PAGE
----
Thank You, Teachers

We all know how wonderful it is to get the “good teachers.”  We all know those feelings of gratitude and relief when our children are assigned into classrooms ruled by these magical, angelic beings.

Sometimes, we just luck out and and realize – only later on – that they’ve been graced with an amazing teacher.  Just the right teacher, one who can inspire and guide all the kids to learn.  Not just academically, either, but also in how to become good, kind, caring people.

The other day, my son yelled at a teacher like this.  Lost his temper, and flared out at her.

Needless to say, we were apThank You, Teacherspalled.  First, she’d not only gone out of her way to help him, but also worked hard to understand him.  Not just him, of course, but all of her students with AS.  Secondly, she was his favorite teacher.  Still is, in fact.

There are days like this.

Days where all of our parental hard work disappears in a puff of temper.  Days when emotion and overwhelmed senses grab control and our kids act out.

But understanding doesn’t really make it easier, at times.  Because there’s a reason for an act doesn’t always excuse the act itself.  And it’s a little like ringing a bell, or breaking an egg.  One can’t really undo either.  How can you scoop the egg back into the shell?  Or unring that bell?

Actions have consequences.

After telling me about what happened in class that day, from his point of view, we talked a little bit about her point of view.  Had anyone else ever yelled at her before?  Any of the other kids?  No, of course not.

Was she a nice teacher?  Fair and kind?  Did she treat her students well?  Yes, of course she did.

Had she ever yelled at him like that?  Or treated him poorly?  No, never.

Did he think that maybe her feelings might be hurt?  That she treats him well, and then he turns around and yells at her?  Maybe called her names?  Insulted her?

At this point, realization hit him. After all, he’s not a bad person; quite the opposite.  But seeing things from another person’s point of view is a struggle for kids like him.  It’s difficult and requires work.  It also, unfortunately or not, involves some emotional pain as one realizes that yes, our actions can hurt people we care about.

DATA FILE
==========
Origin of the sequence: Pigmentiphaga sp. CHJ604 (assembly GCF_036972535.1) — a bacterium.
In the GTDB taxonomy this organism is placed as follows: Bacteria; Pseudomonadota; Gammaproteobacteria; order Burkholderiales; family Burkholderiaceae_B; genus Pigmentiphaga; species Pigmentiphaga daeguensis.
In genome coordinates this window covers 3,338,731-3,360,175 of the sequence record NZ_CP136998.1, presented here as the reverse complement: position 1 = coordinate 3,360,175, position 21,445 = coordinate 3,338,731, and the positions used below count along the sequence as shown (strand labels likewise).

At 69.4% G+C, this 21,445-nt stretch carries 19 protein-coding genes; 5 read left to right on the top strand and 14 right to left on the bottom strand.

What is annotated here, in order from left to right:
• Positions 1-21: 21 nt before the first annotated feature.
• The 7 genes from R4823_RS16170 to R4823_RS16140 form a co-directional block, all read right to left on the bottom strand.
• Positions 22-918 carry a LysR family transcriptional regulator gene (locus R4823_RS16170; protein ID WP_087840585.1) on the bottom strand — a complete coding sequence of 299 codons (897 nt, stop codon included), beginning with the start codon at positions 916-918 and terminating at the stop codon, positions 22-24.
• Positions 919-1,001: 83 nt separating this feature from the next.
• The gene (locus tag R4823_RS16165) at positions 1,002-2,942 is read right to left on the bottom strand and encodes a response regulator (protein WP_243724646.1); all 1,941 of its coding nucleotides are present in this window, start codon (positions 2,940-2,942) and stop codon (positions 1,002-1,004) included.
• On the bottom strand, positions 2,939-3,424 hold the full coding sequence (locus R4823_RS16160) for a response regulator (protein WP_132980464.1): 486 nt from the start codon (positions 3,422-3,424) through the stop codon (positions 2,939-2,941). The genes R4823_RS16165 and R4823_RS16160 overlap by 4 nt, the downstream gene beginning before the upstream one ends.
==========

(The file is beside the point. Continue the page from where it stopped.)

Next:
Even if we never meant to hurt them at all.

Thankfully, this amazing teacher called me that evening, and we discussed what had happened that day.  I assured her that we were just as appalled as she was, and that there would be consequences; after all, while we may understand that a behavior (or meltdown) may occur, that doesn’t always make it right.

It does not excuse lashing out at people.

She knew he would be remorseful.  She knew he would regret his actions once he calmed down and reflected (or was helped to reflect) upon them.  She also wanted me to let him know that she did not hold grudges.  That he would start clean on Monday.

What a tremendous gift.

There was an apology letter.  There was an in-depth talk about behavior, sensitivity for feelings, calming techniques, and respect for authority.  There were consequences in the form of lost privileges.  After all, one has to deal with consequences, and while that may be a poor substitute for someone’s hurt feelings, it’s the best we could do.

Thankfully, the best teachers don’t hold grudges.  They work hard to understand and cope with everyday difficulties.  They open their hearts to our challenged children.

I hope they know how much we appreciate them.

NOTE:  Thank you so much to every one of you golden teachers out there.  You touch the lives of children everywhere, and like ripples on a pond, your kindness reaches out to affect the rest of us.  Even if you never see or meet us, the parents, please know that your actions, patience, and hard work go neither unnoticed nor unappreciated.


About aspergerfamily3

Living in an Asperger's World, surrounded by a love of learning, interesting people, and daily challenges.
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